European airline margins have underperformed other regions for years. There are many reasons for this, but our analysis suggests that Europe’s relative lack of consolidation may be a significant one, since margins appear to be correlated with market concentration. Even after a number of significant deals over the past decade, the European market is less concentrated than North America, where consolidation has gone further, to the benefit of margins. Europe is also less concentrated than Asia-Pacific (analysed as its sub-regions), whose margins have consistently been the highest.
If consolidation brings structural benefits, are there still European deals that can make a difference? Europe has a long tail of small carriers, which are unlikely to have a significant impact, but comparison with North America points to the potential for further combinations among the top five. Nevertheless, there are hurdles to such deals, not least of which are the ongoing restructuring programmes at Europe’s Big Three and the incompatibility of LCC/FSC mergers, but some second tier groups could be targets.
African airlines are calling for greater unity among themselves to better compete against much bigger foreign airlines in their own skies and for African governments to liberalise the continent’s air space.
Kenya Airways believes a merger between itself, Ethiopian Airlines and South African Airways is necessary to create a single large carrier representing Africa and able to compete globally. And Africa’s numerous regional airlines are looking to these three big carriers to support their growth and improve the industry’s safety performance on the continent.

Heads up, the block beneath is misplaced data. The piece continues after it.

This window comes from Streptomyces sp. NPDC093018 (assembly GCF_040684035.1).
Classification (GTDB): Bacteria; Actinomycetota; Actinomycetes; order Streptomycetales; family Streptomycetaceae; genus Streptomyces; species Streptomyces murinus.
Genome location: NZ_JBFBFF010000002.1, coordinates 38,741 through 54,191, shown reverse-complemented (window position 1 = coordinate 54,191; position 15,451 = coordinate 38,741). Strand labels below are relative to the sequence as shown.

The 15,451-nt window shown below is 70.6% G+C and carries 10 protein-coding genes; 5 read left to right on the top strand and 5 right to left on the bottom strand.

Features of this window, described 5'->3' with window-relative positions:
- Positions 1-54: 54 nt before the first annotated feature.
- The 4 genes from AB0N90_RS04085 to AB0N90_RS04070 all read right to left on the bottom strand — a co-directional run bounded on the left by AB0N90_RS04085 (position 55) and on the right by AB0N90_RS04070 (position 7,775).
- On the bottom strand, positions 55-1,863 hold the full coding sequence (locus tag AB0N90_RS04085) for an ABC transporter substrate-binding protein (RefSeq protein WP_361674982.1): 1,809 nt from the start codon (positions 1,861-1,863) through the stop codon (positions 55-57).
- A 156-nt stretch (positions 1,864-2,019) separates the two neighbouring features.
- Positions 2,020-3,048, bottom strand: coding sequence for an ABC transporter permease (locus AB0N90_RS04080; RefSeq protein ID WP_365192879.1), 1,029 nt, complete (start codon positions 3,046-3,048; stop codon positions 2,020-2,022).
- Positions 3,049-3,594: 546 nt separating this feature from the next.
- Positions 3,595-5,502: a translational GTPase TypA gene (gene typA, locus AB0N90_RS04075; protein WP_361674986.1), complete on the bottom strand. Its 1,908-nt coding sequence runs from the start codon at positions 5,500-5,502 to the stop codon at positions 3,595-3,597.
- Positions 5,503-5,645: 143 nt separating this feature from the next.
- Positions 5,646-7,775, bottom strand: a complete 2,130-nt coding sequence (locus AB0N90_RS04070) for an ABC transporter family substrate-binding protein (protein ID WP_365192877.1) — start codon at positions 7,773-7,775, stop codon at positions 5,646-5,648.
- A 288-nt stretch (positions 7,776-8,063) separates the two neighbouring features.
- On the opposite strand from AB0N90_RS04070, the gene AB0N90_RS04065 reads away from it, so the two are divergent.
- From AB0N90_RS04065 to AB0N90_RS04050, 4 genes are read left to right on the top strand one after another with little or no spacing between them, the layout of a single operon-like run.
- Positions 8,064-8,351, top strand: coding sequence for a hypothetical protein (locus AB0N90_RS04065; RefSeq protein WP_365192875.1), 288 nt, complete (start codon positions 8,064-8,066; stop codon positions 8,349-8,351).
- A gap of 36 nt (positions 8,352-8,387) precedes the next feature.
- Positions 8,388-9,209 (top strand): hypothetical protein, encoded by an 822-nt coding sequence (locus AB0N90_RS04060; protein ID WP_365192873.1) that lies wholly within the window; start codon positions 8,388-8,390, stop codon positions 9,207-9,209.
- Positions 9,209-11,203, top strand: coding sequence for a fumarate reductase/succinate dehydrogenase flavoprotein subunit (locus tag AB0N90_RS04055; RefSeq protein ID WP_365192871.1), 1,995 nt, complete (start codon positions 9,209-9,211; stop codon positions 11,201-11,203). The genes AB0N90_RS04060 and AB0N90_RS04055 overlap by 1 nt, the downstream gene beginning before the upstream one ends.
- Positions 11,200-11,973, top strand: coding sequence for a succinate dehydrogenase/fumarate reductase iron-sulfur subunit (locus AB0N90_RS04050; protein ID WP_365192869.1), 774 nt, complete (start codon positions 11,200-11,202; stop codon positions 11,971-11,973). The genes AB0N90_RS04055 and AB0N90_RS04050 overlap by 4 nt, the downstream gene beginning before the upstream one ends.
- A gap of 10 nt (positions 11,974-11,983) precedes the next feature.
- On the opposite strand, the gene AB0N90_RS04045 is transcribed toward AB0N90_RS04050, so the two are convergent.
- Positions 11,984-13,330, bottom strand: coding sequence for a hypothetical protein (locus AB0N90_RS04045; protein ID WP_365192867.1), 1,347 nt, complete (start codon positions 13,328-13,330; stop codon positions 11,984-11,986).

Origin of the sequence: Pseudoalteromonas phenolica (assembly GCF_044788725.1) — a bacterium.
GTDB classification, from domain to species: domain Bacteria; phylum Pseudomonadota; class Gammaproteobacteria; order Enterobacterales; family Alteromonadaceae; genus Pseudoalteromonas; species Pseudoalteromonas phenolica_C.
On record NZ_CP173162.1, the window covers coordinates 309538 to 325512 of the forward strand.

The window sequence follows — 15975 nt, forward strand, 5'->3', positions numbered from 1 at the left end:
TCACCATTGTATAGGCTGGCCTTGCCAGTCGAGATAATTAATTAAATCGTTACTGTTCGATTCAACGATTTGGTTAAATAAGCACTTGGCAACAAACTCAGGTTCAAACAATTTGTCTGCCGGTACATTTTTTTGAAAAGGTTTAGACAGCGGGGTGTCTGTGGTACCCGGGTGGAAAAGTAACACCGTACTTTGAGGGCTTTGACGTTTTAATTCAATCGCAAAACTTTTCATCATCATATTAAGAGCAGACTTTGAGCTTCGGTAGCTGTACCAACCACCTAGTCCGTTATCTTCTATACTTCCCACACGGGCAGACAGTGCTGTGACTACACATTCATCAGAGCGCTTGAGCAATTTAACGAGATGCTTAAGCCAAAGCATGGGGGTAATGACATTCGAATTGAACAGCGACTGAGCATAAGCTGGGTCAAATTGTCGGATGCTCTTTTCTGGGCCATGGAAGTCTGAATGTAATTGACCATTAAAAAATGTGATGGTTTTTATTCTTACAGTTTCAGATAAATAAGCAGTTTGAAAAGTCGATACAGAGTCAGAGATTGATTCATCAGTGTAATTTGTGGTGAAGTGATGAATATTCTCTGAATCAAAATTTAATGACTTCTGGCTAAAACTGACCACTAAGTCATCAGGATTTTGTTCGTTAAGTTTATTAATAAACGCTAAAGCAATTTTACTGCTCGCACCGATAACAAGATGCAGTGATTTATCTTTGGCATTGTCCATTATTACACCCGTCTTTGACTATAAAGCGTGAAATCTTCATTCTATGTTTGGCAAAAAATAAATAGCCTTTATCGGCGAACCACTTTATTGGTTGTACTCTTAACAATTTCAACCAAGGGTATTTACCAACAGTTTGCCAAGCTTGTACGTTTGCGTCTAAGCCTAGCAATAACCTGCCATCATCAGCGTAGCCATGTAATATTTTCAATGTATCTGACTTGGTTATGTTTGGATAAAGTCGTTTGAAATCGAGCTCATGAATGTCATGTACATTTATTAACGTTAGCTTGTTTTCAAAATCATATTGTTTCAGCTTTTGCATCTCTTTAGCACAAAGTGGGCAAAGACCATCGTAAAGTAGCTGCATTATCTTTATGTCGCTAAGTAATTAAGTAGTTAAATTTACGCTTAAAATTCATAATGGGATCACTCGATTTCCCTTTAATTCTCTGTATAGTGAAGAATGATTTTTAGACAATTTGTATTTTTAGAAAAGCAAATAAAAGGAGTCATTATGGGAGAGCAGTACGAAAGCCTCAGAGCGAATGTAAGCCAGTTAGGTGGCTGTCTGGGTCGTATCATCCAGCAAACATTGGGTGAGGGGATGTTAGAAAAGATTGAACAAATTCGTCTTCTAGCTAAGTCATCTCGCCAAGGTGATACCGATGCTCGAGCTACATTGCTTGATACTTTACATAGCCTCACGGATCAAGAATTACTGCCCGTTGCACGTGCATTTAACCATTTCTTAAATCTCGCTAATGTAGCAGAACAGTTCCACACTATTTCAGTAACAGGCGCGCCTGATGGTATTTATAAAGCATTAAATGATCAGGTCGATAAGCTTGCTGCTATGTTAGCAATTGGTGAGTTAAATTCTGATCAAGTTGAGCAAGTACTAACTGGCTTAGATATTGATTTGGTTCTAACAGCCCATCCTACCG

But first, protective governments need to be persuaded of the benefits of open skies, while smaller carriers fear for the futures if big carriers are given greater freedoms.
Poland’s LOT and Turkish Airlines highlight Eastern European flag carriers investor/seller shortfall
Several Eastern European flag carriers are clearly struggling as competition in their markets, particularly from low-cost carriers, continues to increase, threatening their survival as independent entities. Many of these carriers are reliant on regular capital injections from their respective governments simply to maintain operations. In an effort to ensure their long-term survival and a more sustainable future, several are seeking to secure strategic partners in 2012.
Being acquired by, or partnering with, larger airlines from Turkey and the Middle East is proving to be the most likely of scenarios for these Eastern European operators as Western European airline groups are attempting to reduce expenditure significantly in 2012. While Turkish Airlines and the three major Gulf carriers have the cash and interest to pursue investments in Eastern European carriers in 2012, such investments do not appear to be on the radar at all for Western airlines.